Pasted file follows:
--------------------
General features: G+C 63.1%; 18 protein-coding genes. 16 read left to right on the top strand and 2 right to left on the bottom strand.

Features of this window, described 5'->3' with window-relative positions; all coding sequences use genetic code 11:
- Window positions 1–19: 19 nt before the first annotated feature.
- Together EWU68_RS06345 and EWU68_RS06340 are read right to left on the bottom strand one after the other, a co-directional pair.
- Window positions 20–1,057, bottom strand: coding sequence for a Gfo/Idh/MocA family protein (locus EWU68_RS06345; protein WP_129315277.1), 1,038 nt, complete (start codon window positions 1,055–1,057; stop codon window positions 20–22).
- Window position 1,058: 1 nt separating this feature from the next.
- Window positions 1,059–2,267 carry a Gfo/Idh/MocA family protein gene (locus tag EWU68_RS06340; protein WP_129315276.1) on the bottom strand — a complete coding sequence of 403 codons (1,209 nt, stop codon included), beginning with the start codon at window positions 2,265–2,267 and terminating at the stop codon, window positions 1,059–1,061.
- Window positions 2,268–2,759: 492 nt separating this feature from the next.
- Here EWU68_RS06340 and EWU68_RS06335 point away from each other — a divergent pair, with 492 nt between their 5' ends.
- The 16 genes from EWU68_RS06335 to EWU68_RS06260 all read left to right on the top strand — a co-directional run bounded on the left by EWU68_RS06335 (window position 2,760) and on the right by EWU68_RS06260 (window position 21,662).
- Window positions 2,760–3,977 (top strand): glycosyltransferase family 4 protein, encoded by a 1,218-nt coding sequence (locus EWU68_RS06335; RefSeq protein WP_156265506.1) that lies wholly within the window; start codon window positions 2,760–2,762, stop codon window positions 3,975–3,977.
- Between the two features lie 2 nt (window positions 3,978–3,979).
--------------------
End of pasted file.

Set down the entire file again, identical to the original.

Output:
General features: G+C 63.1%; 18 protein-coding genes. 16 read left to right on the top strand and 2 right to left on the bottom strand.

Features of this window, described 5'->3' with window-relative positions; all coding sequences use genetic code 11:
- Window positions 1–19: 19 nt before the first annotated feature.
- Together EWU68_RS06345 and EWU68_RS06340 are read right to left on the bottom strand one after the other, a co-directional pair.
- Window positions 20–1,057, bottom strand: coding sequence for a Gfo/Idh/MocA family protein (locus EWU68_RS06345; protein WP_129315277.1), 1,038 nt, complete (start codon window positions 1,055–1,057; stop codon window positions 20–22).
- Window position 1,058: 1 nt separating this feature from the next.
- Window positions 1,059–2,267 carry a Gfo/Idh/MocA family protein gene (locus tag EWU68_RS06340; protein WP_129315276.1) on the bottom strand — a complete coding sequence of 403 codons (1,209 nt, stop codon included), beginning with the start codon at window positions 2,265–2,267 and terminating at the stop codon, window positions 1,059–1,061.
- Window positions 2,268–2,759: 492 nt separating this feature from the next.
- Here EWU68_RS06340 and EWU68_RS06335 point away from each other — a divergent pair, with 492 nt between their 5' ends.
- The 16 genes from EWU68_RS06335 to EWU68_RS06260 all read left to right on the top strand — a co-directional run bounded on the left by EWU68_RS06335 (window position 2,760) and on the right by EWU68_RS06260 (window position 21,662).
- Window positions 2,760–3,977 (top strand): glycosyltransferase family 4 protein, encoded by a 1,218-nt coding sequence (locus EWU68_RS06335; RefSeq protein WP_156265506.1) that lies wholly within the window; start codon window positions 2,760–2,762, stop codon window positions 3,975–3,977.
- Between the two features lie 2 nt (window positions 3,978–3,979).